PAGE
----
Research In Motion Ltd. is aggressively targeting the next generation of young, tech-savvy consumers with new BlackBerry models, as the company struggles to fight off competition in the smart phone market from tech giants such as Apple Inc. and Google Inc.
RIM kicked off its annual showcase event for analysts, developers and customers in Orlando, Florida, by unveiling the new 3G edition of its Pearl BlackBerry line. The original Pearl, released four years ago, was RIM's first serious attempt at courting the consumer, rather than business and government users on which the Waterloo, Ontario company built its early success. The company is refreshing the line with a new model, packed with a camera, GPS and the ability to connect to Wi-Fi networks.
Rogers and Telus said yesterday they would carry the new Pearl 3G phone. RIM is also offering a version of its Bold 9650 smart phone designed to work with CDMA networks, giving carriers such as Sprint in the United States the ability to run that device, one of RIM's higher-end products.
RIM also unveiled a new version of its mobile voice system technology, which lets users integrate their BlackBerrys and office lines. In the latest upgrade, RIM allows customers to make phone calls using Wi-Fi connections.
The event, called the Wireless Enterprise Symposium, is RIM's chance to steal the spotlight from competitors, most notably Apple. RIM has been involved in a fierce battle with the California-based company over the consumer smart phone market, and although RIM boasts several of the top-selling smart phones in North America, Apple's iPhone has garnered much of the publicity in recent years - a phenomenon that intensified this year with the launch of the Apple tablet computer, the iPad.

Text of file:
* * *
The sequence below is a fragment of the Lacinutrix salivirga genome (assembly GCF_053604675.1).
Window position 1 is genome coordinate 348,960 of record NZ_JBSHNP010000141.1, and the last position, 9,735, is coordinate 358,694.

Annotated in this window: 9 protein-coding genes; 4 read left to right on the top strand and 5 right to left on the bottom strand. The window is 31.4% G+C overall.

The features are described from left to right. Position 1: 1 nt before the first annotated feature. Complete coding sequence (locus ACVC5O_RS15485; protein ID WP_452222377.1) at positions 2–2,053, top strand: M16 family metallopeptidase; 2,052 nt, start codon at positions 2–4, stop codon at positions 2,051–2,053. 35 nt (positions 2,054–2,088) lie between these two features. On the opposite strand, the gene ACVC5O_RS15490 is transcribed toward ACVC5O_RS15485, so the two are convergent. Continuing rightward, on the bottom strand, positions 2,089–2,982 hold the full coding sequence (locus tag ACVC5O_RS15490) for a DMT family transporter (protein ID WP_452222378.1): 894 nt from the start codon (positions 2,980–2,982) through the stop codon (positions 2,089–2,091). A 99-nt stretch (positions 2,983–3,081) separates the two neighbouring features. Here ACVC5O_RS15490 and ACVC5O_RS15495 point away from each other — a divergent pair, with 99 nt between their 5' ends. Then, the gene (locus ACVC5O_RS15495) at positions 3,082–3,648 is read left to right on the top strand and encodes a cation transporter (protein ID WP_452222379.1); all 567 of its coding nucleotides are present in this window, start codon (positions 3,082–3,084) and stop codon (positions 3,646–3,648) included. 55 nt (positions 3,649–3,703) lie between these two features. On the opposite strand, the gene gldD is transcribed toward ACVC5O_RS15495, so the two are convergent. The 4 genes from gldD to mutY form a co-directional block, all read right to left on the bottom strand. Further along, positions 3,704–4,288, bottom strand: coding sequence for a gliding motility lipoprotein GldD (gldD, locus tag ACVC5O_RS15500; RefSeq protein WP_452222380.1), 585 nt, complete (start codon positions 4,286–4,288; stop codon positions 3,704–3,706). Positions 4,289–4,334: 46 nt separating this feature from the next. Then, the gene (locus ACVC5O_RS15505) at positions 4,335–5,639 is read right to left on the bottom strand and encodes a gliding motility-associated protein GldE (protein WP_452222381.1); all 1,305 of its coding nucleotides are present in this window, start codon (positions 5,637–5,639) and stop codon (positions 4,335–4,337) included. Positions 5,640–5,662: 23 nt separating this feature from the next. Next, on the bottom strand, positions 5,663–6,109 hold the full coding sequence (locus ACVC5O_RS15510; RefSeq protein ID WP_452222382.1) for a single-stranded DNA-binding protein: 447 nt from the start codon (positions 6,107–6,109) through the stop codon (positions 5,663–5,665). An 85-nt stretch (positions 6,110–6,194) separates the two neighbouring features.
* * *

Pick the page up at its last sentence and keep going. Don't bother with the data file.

Although the symposium is aimed primarily at RIM's business customers, the company is expected to spend a considerable amount of time talking about its consumer strategy.
RIM co-chief executive officer Mike Lazaridis confirmed at the event that the newest version of the company's BlackBerry operating system -- BlackBerry OS 6 - will launch in the third quarter of 2010. Analysts and investors greeted the news warmly, in large part because the company has been repeatedly criticized for failing to match competitors in areas such as smart phone web browsing, and a revamped operating system is likely to give RIM a significant push as it focuses on creating better web and multi-media experiences on its phones.
The company is also looking to boost its presence in the applications environment. While there are an estimated 150,000 apps available for the iPhone, and about 30,000 or 40,000 for phones powered by Google's Android operating system, there are only about 6,500 for BlackBerry, a number that the company has been trying hard to move upward.
WES runs this week until Thursday. Mr. Lazaridis is expected to deliver a keynote address Tuesday morning. The company promises a number of new announcements during the week, as investors, analysts and developers look for a blueprint outlining the next decade of RIM's business.